Prime Group decided to sell the floors because “I think the economics ultimately were better for us than trying to hold 350,000 sf of low-rise office space and try to release it over time,” Patterson tells GlobeSt.com. The remaining floors of the 1.5-million-sf-building, approximately 1.1 million sf, will remain office space and is currently 87% occupied, he says. The property has executive underground parking spaces and an adjacent 11-story parking garage with 902 parking spaces. The asking lease rate for the building is between $20 and $26 per sf, net, Patterson says. One of the major tenants in the building is Jenner & Block, which will vacate its space by moving to 383,000 sf at 353 N. Clark St. in April 2010.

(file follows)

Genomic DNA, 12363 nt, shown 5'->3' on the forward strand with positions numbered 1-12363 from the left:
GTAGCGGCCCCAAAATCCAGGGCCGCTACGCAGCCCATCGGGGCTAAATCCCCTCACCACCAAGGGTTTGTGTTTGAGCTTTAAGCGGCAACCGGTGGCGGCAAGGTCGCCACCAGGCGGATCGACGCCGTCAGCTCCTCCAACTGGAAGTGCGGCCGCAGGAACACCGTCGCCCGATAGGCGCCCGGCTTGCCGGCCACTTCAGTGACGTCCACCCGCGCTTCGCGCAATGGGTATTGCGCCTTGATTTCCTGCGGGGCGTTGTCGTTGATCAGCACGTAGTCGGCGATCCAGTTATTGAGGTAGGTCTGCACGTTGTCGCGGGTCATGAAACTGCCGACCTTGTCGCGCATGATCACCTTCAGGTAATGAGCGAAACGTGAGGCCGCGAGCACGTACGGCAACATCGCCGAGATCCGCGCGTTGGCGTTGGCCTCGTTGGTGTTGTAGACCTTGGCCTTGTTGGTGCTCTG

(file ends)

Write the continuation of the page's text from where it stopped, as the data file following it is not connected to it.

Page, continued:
Besides the renovation of part of the building for the hotel, the office portion of the building will also be renovated by Prime. The company has already recently completed the cleaning and restoration of the exterior plaza granite and the lobby’s granite, travertine walls and mosaic ceiling. The building will also receive new signage, renovation of the lobby lighting, redevelopment of the elevator cabs and new heating ventilation and air conditioning, security and fire systems in addition to a green roof. When Jenner and Block vacates the top 10 floors of the building, the floors will be completed renovated, including the washrooms, creating a block with new space, he says. The estimated cost for the base building improvements is around $10 million, Patterson tells GlobeSt.com. Prime Group paid off an existing $195-million loan for the building with the proceeds from the sales of the floors and financing from ING and GE Capital, he says. The sale of the floors and conversion to a luxury hotel “is the big first step in repositioning the building and modernizing it,” he says.